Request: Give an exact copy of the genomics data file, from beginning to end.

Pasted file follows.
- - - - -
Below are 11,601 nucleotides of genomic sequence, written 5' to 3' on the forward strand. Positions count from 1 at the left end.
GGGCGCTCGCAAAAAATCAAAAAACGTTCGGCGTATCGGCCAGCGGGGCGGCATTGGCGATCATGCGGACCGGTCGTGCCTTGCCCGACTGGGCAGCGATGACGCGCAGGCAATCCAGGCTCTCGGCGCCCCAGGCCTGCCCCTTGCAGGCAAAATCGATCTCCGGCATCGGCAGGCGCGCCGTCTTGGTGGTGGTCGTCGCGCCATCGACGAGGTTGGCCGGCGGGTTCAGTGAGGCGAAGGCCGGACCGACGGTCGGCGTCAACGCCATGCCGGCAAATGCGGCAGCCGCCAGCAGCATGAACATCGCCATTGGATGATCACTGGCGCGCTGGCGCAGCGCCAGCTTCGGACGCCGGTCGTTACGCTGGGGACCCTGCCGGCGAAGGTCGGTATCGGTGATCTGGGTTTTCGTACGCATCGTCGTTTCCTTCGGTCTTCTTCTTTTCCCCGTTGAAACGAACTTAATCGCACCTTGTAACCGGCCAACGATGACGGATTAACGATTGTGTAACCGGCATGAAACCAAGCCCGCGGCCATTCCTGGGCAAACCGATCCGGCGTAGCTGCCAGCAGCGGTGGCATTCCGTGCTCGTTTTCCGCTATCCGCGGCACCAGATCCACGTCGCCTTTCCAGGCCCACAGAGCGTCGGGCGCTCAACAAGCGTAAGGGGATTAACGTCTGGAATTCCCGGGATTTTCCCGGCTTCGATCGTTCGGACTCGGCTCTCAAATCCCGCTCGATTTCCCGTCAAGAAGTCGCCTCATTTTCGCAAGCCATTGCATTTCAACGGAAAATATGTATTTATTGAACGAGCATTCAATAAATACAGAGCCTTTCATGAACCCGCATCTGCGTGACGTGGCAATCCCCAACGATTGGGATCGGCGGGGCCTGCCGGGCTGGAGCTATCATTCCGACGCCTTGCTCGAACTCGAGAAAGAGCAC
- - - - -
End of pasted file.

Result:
Below are 11,601 nucleotides of genomic sequence, written 5' to 3' on the forward strand. Positions count from 1 at the left end.
GGGCGCTCGCAAAAAATCAAAAAACGTTCGGCGTATCGGCCAGCGGGGCGGCATTGGCGATCATGCGGACCGGTCGTGCCTTGCCCGACTGGGCAGCGATGACGCGCAGGCAATCCAGGCTCTCGGCGCCCCAGGCCTGCCCCTTGCAGGCAAAATCGATCTCCGGCATCGGCAGGCGCGCCGTCTTGGTGGTGGTCGTCGCGCCATCGACGAGGTTGGCCGGCGGGTTCAGTGAGGCGAAGGCCGGACCGACGGTCGGCGTCAACGCCATGCCGGCAAATGCGGCAGCCGCCAGCAGCATGAACATCGCCATTGGATGATCACTGGCGCGCTGGCGCAGCGCCAGCTTCGGACGCCGGTCGTTACGCTGGGGACCCTGCCGGCGAAGGTCGGTATCGGTGATCTGGGTTTTCGTACGCATCGTCGTTTCCTTCGGTCTTCTTCTTTTCCCCGTTGAAACGAACTTAATCGCACCTTGTAACCGGCCAACGATGACGGATTAACGATTGTGTAACCGGCATGAAACCAAGCCCGCGGCCATTCCTGGGCAAACCGATCCGGCGTAGCTGCCAGCAGCGGTGGCATTCCGTGCTCGTTTTCCGCTATCCGCGGCACCAGATCCACGTCGCCTTTCCAGGCCCACAGAGCGTCGGGCGCTCAACAAGCGTAAGGGGATTAACGTCTGGAATTCCCGGGATTTTCCCGGCTTCGATCGTTCGGACTCGGCTCTCAAATCCCGCTCGATTTCCCGTCAAGAAGTCGCCTCATTTTCGCAAGCCATTGCATTTCAACGGAAAATATGTATTTATTGAACGAGCATTCAATAAATACAGAGCCTTTCATGAACCCGCATCTGCGTGACGTGGCAATCCCCAACGATTGGGATCGGCGGGGCCTGCCGGGCTGGAGCTATCATTCCGACGCCTTGCTCGAACTCGAGAAAGAGCAC